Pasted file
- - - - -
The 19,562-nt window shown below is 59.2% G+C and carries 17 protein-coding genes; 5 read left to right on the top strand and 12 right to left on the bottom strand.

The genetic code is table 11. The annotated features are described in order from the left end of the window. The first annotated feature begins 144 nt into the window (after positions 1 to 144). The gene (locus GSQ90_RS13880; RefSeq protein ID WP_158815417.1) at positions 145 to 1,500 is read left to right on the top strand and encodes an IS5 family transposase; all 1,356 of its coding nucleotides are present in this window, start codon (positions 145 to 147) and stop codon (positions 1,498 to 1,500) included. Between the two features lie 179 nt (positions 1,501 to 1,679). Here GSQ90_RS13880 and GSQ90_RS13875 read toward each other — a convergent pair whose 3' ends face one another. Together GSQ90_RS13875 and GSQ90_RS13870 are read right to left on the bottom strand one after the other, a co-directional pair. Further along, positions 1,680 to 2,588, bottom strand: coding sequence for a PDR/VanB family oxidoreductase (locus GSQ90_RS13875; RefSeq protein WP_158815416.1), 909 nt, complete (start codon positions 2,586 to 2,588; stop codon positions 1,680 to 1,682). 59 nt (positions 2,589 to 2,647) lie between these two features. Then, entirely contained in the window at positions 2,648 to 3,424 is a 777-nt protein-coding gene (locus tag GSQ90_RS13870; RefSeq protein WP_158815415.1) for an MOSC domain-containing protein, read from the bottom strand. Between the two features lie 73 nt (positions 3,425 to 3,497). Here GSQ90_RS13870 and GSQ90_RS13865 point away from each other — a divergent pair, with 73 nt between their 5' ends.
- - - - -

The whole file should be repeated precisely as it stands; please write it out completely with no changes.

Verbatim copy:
The 19,562-nt window shown below is 59.2% G+C and carries 17 protein-coding genes; 5 read left to right on the top strand and 12 right to left on the bottom strand.

The genetic code is table 11. The annotated features are described in order from the left end of the window. The first annotated feature begins 144 nt into the window (after positions 1 to 144). The gene (locus GSQ90_RS13880; RefSeq protein ID WP_158815417.1) at positions 145 to 1,500 is read left to right on the top strand and encodes an IS5 family transposase; all 1,356 of its coding nucleotides are present in this window, start codon (positions 145 to 147) and stop codon (positions 1,498 to 1,500) included. Between the two features lie 179 nt (positions 1,501 to 1,679). Here GSQ90_RS13880 and GSQ90_RS13875 read toward each other — a convergent pair whose 3' ends face one another. Together GSQ90_RS13875 and GSQ90_RS13870 are read right to left on the bottom strand one after the other, a co-directional pair. Further along, positions 1,680 to 2,588, bottom strand: coding sequence for a PDR/VanB family oxidoreductase (locus GSQ90_RS13875; RefSeq protein WP_158815416.1), 909 nt, complete (start codon positions 2,586 to 2,588; stop codon positions 1,680 to 1,682). 59 nt (positions 2,589 to 2,647) lie between these two features. Then, entirely contained in the window at positions 2,648 to 3,424 is a 777-nt protein-coding gene (locus tag GSQ90_RS13870; RefSeq protein WP_158815415.1) for an MOSC domain-containing protein, read from the bottom strand. Between the two features lie 73 nt (positions 3,425 to 3,497). Here GSQ90_RS13870 and GSQ90_RS13865 point away from each other — a divergent pair, with 73 nt between their 5' ends.